DaisyBIll providers report receiving incorrect and very confusing denials from MedRisk, a managed care provider network, for bills that were actually submitted directly to AIG. The MedRisk denials state: “Not currently a participating MedRisk provider. Please submit bill directly to insurance carrier.”
Frequently Asked Question
Q: Why am I getting a confusing denial from MedRisk when I submitted my bill to AIG?
A: Network contracts are notoriously difficult to track, for both providers and payors. It’s likely you signed a managed care network contract with either MedRisk or a different network that then sold or shared your contract with MedRisk or a MedRisk affiliate.
In the latter case, your original contract may have allowed this sale or sharing without consent or even notification.
The AIG / MedRisk situation is the most recent egregious example of payor confusion when it comes to network contracts. In this case, the provider correctly sent the bill to AIG. However, AIG then sent the bill either:
- Directly to MedRisk
- Indirectly through a related or affiliate MedRisk network (such as Stratose Network - now Zelis, Multiplan, etc.), with which the provider contracted. The related / affiliate network then sent the bill to MedRisk.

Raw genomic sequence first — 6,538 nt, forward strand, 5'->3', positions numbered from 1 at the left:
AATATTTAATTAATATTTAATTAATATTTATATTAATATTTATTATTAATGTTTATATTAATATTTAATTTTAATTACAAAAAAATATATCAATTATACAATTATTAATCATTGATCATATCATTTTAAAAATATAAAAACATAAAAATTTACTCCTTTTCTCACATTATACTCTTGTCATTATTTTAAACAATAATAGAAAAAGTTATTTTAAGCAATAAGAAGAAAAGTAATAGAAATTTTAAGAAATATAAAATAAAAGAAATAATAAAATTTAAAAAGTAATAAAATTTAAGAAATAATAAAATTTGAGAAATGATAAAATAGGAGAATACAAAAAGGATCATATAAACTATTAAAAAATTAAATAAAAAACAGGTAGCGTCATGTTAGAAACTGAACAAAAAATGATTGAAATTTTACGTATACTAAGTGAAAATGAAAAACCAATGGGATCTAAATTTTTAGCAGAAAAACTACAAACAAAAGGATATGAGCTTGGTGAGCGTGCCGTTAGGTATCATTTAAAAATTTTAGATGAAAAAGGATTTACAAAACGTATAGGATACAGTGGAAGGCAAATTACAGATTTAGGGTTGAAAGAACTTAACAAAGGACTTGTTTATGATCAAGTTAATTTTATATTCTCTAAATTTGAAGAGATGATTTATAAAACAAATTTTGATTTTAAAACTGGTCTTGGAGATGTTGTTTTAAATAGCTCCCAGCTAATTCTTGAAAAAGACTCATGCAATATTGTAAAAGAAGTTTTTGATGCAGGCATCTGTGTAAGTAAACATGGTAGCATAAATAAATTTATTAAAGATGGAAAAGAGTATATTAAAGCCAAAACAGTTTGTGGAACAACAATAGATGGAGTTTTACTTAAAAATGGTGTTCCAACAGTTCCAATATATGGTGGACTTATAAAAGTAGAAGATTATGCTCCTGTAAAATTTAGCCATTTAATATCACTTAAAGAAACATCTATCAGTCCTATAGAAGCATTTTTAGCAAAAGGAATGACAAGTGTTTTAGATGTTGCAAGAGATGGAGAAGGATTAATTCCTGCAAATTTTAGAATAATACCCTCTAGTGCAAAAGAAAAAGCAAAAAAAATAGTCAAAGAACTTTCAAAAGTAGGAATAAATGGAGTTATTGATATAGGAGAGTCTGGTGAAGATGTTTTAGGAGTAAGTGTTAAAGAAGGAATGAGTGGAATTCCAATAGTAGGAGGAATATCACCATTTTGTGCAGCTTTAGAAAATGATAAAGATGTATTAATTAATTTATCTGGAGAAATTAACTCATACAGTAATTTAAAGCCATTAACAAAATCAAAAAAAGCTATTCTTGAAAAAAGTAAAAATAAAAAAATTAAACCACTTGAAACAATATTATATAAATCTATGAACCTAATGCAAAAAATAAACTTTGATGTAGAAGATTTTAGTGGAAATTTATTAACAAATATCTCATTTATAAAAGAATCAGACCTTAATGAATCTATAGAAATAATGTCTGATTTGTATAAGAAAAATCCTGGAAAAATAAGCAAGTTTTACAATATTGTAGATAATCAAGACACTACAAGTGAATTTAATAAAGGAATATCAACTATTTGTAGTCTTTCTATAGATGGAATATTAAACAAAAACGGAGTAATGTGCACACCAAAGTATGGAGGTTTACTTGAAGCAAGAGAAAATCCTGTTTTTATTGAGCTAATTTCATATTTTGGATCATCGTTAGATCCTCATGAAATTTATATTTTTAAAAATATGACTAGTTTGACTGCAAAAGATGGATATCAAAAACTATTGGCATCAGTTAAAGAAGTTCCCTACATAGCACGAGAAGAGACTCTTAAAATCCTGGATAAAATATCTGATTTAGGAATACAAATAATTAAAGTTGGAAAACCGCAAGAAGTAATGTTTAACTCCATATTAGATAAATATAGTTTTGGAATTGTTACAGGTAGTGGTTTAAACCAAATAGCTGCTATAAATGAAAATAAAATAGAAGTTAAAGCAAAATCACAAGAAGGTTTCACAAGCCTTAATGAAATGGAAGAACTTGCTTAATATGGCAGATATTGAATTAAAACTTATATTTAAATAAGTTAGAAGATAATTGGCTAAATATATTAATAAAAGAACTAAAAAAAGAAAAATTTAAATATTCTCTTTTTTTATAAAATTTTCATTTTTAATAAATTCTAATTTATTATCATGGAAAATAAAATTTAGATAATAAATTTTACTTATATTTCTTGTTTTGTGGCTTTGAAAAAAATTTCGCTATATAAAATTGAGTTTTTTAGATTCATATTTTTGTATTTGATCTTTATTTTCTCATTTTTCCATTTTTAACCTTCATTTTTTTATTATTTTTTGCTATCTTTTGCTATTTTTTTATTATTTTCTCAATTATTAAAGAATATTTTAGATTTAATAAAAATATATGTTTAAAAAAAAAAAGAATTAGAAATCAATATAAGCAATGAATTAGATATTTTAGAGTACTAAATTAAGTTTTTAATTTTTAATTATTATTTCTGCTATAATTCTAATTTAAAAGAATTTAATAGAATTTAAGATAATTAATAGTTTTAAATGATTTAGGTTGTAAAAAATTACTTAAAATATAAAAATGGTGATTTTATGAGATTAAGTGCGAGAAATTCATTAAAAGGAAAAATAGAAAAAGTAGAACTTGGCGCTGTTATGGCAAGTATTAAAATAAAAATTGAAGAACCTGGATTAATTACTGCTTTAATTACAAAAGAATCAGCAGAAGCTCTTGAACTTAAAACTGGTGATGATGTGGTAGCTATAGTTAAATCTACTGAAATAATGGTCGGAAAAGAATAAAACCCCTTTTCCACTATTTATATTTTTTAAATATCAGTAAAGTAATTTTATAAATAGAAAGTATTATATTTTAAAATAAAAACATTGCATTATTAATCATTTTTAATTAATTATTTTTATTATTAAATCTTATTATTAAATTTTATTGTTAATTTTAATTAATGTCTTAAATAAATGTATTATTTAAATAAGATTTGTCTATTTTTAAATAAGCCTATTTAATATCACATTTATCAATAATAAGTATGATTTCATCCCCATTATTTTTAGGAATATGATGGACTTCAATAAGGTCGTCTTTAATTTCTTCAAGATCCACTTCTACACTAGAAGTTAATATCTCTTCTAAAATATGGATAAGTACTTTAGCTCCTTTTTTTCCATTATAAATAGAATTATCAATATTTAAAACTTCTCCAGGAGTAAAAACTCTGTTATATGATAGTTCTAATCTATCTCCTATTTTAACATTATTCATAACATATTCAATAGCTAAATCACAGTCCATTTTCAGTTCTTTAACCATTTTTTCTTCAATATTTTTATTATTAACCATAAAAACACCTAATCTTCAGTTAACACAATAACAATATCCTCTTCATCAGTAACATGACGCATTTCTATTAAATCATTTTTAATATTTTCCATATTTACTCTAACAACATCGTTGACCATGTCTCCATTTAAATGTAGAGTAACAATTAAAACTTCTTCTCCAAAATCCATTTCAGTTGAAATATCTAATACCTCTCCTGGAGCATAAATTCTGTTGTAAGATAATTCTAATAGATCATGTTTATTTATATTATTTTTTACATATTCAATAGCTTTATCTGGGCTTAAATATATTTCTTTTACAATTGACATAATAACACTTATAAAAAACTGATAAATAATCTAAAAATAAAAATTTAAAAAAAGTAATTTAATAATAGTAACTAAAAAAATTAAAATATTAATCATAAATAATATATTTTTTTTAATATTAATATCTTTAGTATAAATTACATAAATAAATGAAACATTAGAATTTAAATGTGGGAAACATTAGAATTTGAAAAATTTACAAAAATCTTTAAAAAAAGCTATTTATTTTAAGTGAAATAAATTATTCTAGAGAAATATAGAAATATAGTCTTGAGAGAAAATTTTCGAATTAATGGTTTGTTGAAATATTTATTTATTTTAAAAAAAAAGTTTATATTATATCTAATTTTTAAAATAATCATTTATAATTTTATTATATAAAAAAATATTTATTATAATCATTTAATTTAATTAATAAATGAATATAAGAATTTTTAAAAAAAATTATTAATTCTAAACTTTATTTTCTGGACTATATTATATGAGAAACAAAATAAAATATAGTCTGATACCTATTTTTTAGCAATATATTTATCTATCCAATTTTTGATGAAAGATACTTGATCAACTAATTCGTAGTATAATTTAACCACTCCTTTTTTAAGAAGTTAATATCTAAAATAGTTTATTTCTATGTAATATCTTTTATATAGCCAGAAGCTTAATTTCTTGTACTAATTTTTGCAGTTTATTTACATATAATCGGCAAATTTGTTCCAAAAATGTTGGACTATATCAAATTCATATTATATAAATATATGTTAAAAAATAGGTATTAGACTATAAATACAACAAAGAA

Next, MedRisk sends the bill back to the provider if the provider is not contracted with MedRisk, with the following denial reason: Not currently a participating MedRisk provider. Please submit bill directly to insurance carrier.
The provider’s dilemma is impossible because of the circular nature of the problem (AIG → MedRisk → AIG, and so on), with the provider getting bounced between AIG and MedRisk without the bill ever being resolved.
When a provider signs a managed care network contract, the provider abdicates many of his or her rights because these networks are not regulated by California’s Division of Workers’ Compensation (DWC). Once a provider signs a network contract, the claims administrators that use the networks are no longer obligated to abide by the DWC regulations put in place to protect providers.
This is why we urge caution and care when considering network contracts. Carefully review the terms of each contract. Often the terms allow the network to sell / share signed contracts with other networks and multiple claims administrators. Accordingly, a single signed contract may obligate a provider to many claims administrators and other undisclosed networks.
Please contact us directly if you have additional questions.